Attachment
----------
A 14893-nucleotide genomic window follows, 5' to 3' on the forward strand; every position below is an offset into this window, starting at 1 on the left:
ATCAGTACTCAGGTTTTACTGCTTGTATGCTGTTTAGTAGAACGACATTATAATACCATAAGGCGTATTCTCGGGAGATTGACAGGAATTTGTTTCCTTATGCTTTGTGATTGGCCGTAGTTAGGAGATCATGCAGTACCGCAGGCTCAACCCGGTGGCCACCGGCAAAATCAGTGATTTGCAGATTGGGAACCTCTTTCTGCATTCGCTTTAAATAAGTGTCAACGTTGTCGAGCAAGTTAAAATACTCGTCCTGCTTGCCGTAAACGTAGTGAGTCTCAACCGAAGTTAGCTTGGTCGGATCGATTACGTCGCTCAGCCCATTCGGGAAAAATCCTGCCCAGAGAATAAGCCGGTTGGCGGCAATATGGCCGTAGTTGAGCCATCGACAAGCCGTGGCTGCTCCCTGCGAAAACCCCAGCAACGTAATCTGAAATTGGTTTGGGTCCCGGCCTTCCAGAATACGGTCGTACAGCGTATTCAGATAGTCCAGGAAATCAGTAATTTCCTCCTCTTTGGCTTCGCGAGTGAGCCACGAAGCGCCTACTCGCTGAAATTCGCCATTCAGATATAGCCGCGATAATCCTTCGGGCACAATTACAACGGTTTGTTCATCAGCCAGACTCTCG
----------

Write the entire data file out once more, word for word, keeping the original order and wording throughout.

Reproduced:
A 14893-nucleotide genomic window follows, 5' to 3' on the forward strand; every position below is an offset into this window, starting at 1 on the left:
ATCAGTACTCAGGTTTTACTGCTTGTATGCTGTTTAGTAGAACGACATTATAATACCATAAGGCGTATTCTCGGGAGATTGACAGGAATTTGTTTCCTTATGCTTTGTGATTGGCCGTAGTTAGGAGATCATGCAGTACCGCAGGCTCAACCCGGTGGCCACCGGCAAAATCAGTGATTTGCAGATTGGGAACCTCTTTCTGCATTCGCTTTAAATAAGTGTCAACGTTGTCGAGCAAGTTAAAATACTCGTCCTGCTTGCCGTAAACGTAGTGAGTCTCAACCGAAGTTAGCTTGGTCGGATCGATTACGTCGCTCAGCCCATTCGGGAAAAATCCTGCCCAGAGAATAAGCCGGTTGGCGGCAATATGGCCGTAGTTGAGCCATCGACAAGCCGTGGCTGCTCCCTGCGAAAACCCCAGCAACGTAATCTGAAATTGGTTTGGGTCCCGGCCTTCCAGAATACGGTCGTACAGCGTATTCAGATAGTCCAGGAAATCAGTAATTTCCTCCTCTTTGGCTTCGCGAGTGAGCCACGAAGCGCCTACTCGCTGAAATTCGCCATTCAGATATAGCCGCGATAATCCTTCGGGCACAATTACAACGGTTTGTTCATCAGCCAGACTCTCG